How To Ace Your Remote Work Interview

This will be the last in this series on remote work and to get the previous parts, you can click here. Going through the previous ones first will help you understand this one better. 

Continuing from where we stopped in the last post, let us consider other important factors that will help you secure a good remote job that suits your style and fancy. 

Remember to find number one to three in the previous posts starting from the second one here. 

4. Be Ready to ACE all the Common Interview Questions Companies Ask

There are two reasons this is so important.

  • Companies are going to ask you a lot of questions about why you want to work remotely, to make sure you’re pursuing this for the right reasons. They’re initially skeptical.
  • Remote jobs get a TON of applicants so it’s very competitive. That means there’s no room for mistakes in the interview!

So be extra-prepared for all the top questions employers ask.

And then be ready for questions about why you want their specific job, and why you want to work remotely too.

Expect questions like:

  • Why do you want this job?
  • Why did you apply for this position?
  • Why do you want to work remotely?
  • Have you worked remotely in the past?
  • Tell me about a time you worked with little or no supervision?

You need to stand out and be memorable in the interview if you want to get hired for a remote job. There’s always competition for these positions!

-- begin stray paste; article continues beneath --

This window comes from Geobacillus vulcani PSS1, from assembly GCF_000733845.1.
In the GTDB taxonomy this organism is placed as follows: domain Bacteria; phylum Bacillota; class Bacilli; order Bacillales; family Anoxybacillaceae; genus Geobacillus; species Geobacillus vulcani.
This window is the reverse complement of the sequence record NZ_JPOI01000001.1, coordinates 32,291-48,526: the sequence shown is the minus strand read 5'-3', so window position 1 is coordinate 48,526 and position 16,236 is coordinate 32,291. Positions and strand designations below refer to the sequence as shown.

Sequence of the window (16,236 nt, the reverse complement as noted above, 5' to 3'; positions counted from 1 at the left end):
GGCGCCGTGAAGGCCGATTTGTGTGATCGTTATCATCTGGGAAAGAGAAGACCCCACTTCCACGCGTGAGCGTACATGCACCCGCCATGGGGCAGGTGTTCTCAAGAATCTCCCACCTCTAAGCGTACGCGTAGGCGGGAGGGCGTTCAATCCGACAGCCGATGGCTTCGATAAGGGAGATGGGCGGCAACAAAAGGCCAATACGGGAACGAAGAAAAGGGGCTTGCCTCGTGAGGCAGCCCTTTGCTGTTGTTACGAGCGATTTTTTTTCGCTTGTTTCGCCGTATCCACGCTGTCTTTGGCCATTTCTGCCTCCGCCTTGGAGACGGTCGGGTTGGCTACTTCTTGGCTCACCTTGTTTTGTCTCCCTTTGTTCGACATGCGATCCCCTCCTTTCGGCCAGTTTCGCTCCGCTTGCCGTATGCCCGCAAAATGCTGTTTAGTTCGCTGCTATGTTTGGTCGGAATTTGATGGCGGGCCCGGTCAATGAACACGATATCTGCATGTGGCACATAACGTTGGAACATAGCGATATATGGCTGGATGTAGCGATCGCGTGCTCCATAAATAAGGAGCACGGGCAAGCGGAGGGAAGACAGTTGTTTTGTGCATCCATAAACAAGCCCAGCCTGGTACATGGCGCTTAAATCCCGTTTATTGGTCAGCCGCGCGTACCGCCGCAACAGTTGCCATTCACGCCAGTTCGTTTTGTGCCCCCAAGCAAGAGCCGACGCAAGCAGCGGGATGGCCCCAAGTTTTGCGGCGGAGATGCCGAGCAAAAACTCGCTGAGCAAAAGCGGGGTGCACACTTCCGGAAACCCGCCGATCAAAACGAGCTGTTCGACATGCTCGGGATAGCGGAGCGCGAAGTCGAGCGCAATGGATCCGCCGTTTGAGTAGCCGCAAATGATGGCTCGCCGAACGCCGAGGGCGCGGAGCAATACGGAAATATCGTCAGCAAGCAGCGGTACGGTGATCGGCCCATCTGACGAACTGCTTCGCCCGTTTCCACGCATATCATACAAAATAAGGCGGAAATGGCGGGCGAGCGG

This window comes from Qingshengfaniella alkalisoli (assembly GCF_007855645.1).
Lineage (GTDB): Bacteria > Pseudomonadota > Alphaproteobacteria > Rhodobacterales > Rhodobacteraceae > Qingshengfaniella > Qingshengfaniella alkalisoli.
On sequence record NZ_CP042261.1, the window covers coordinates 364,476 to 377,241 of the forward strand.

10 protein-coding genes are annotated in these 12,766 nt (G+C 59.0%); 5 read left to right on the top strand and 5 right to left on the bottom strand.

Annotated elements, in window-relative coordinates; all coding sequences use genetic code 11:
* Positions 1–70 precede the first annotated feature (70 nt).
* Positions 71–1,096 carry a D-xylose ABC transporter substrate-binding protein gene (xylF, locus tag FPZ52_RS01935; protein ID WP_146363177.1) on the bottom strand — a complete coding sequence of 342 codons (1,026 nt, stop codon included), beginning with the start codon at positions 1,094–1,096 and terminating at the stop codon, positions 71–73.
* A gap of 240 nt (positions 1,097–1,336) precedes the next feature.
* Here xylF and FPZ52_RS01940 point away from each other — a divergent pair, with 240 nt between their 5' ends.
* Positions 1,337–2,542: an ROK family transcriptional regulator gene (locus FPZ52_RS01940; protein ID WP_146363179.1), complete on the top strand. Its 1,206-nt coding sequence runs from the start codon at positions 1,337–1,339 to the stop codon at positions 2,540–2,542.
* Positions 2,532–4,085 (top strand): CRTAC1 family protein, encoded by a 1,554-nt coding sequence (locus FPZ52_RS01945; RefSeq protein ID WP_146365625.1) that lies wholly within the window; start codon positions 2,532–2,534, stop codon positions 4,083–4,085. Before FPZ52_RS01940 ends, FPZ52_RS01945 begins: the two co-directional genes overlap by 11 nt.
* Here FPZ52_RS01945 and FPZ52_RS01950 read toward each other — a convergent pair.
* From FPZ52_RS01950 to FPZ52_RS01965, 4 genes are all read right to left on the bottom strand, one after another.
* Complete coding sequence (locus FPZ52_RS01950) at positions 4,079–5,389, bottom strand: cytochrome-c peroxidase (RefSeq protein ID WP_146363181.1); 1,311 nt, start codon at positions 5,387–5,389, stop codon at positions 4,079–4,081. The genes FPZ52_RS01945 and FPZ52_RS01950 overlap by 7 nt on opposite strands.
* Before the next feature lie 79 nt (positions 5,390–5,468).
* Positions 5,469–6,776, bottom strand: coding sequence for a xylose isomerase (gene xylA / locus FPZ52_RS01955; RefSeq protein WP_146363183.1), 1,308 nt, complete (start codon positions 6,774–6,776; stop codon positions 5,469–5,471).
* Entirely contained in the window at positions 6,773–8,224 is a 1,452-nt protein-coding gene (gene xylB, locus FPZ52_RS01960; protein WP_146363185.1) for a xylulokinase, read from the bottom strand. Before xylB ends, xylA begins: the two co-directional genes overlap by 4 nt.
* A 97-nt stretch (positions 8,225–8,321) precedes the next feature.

5. On Your Resume, Show Your Communication Skills and Ability to Hit Goals On-Time

When it comes to writing your resume to get more interviews for remote positions, you’ll want to highlight a few key things:

A.Try to show that you communicate well with team members, your boss, and members of other teams.

Show you coordinated with people in projects, communicated clearly, etc.

Remote work art. 

If you led meetings, projects or other efforts, mention that.

Mention anything that shows off your communication skills.

You’d want to put all of this in your resume bullets and your employment history section.

Here’s an example of something you might say:

  • “Led multiple projects while coordinating efforts across three teams and 20 employees. 
  • Maintained project deadlines and milestones through frequent communication using chat, phone, video, and in-person meetings.”

 B. Show off your ability to hit deadlines and be on-time with goals.

If you want a company to hire you for a remote job, you need to show them you’re going to deliver results, and do it on-time.